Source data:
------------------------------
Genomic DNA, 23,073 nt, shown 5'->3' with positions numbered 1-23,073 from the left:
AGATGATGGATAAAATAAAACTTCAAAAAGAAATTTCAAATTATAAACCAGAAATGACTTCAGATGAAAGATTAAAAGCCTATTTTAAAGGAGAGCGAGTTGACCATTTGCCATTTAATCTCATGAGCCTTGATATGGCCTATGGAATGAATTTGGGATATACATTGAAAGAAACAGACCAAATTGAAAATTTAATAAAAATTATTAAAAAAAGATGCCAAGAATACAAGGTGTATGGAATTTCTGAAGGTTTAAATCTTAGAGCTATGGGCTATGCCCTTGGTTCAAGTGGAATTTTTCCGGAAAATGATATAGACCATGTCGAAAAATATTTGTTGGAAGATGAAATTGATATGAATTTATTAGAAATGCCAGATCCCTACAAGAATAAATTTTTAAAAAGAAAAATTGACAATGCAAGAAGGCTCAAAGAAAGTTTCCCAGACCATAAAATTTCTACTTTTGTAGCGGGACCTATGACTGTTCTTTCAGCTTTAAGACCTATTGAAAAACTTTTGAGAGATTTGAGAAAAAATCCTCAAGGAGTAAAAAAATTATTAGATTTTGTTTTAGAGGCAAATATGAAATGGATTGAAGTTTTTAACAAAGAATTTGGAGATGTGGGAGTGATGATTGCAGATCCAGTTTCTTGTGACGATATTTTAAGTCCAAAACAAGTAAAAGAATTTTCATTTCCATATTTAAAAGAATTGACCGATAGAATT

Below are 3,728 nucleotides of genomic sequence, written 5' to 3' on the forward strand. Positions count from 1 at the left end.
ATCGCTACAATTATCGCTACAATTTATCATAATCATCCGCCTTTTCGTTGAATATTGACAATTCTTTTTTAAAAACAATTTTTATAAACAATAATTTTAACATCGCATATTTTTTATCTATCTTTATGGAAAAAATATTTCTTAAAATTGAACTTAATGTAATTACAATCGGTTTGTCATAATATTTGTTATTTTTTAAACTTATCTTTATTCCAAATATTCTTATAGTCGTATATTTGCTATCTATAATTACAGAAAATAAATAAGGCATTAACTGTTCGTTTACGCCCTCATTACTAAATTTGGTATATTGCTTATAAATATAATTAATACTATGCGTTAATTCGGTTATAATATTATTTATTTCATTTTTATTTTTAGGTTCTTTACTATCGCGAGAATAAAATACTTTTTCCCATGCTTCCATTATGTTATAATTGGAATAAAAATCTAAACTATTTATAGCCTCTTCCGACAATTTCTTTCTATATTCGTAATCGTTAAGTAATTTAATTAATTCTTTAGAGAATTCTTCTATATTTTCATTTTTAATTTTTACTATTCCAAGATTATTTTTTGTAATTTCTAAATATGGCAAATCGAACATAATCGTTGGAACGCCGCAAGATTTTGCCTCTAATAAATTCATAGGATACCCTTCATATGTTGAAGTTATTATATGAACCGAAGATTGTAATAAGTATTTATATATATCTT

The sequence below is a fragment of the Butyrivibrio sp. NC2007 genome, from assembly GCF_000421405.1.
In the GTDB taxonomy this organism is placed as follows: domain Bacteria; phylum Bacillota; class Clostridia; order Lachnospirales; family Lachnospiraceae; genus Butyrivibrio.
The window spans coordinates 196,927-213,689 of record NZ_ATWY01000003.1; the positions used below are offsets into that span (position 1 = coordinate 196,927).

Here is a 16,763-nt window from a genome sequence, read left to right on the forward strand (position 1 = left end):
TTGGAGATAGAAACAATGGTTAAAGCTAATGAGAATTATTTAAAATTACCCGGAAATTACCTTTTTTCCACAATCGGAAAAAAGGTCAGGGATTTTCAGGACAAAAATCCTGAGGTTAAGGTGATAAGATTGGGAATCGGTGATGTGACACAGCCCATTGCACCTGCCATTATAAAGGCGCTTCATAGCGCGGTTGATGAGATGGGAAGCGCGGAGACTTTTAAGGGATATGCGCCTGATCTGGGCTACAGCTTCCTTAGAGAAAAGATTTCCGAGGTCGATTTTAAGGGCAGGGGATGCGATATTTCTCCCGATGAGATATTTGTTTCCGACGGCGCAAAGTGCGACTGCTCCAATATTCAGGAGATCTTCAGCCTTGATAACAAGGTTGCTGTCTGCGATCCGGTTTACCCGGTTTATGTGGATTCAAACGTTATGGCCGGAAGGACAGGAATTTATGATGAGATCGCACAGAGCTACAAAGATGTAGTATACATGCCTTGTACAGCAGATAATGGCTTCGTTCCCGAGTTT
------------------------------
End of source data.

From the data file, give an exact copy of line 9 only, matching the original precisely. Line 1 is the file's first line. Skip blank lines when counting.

TTGGAGATAGAAACAATGGTTAAAGCTAATGAGAATTATTTAAAATTACCCGGAAATTACCTTTTTTCCACAATCGGAAAAAAGGTCAGGGATTTTCAGGACAAAAATCCTGAGGTTAAGGTGATAAGATTGGGAATCGGTGATGTGACACAGCCCATTGCACCTGCCATTATAAAGGCGCTTCATAGCGCGGTTGATGAGATGGGAAGCGCGGAGACTTTTAAGGGATATGCGCCTGATCTGGGCTACAGCTTCCTTAGAGAAAAGATTTCCGAGGTCGATTTTAAGGGCAGGGGATGCGATATTTCTCCCGATGAGATATTTGTTTCCGACGGCGCAAAGTGCGACTGCTCCAATATTCAGGAGATCTTCAGCCTTGATAACAAGGTTGCTGTCTGCGATCCGGTTTACCCGGTTTATGTGGATTCAAACGTTATGGCCGGAAGGACAGGAATTTATGATGAGATCGCACAGAGCTACAAAGATGTAGTATACATGCCTTGTACAGCAGATAATGGCTTCGTTCCCGAGTTT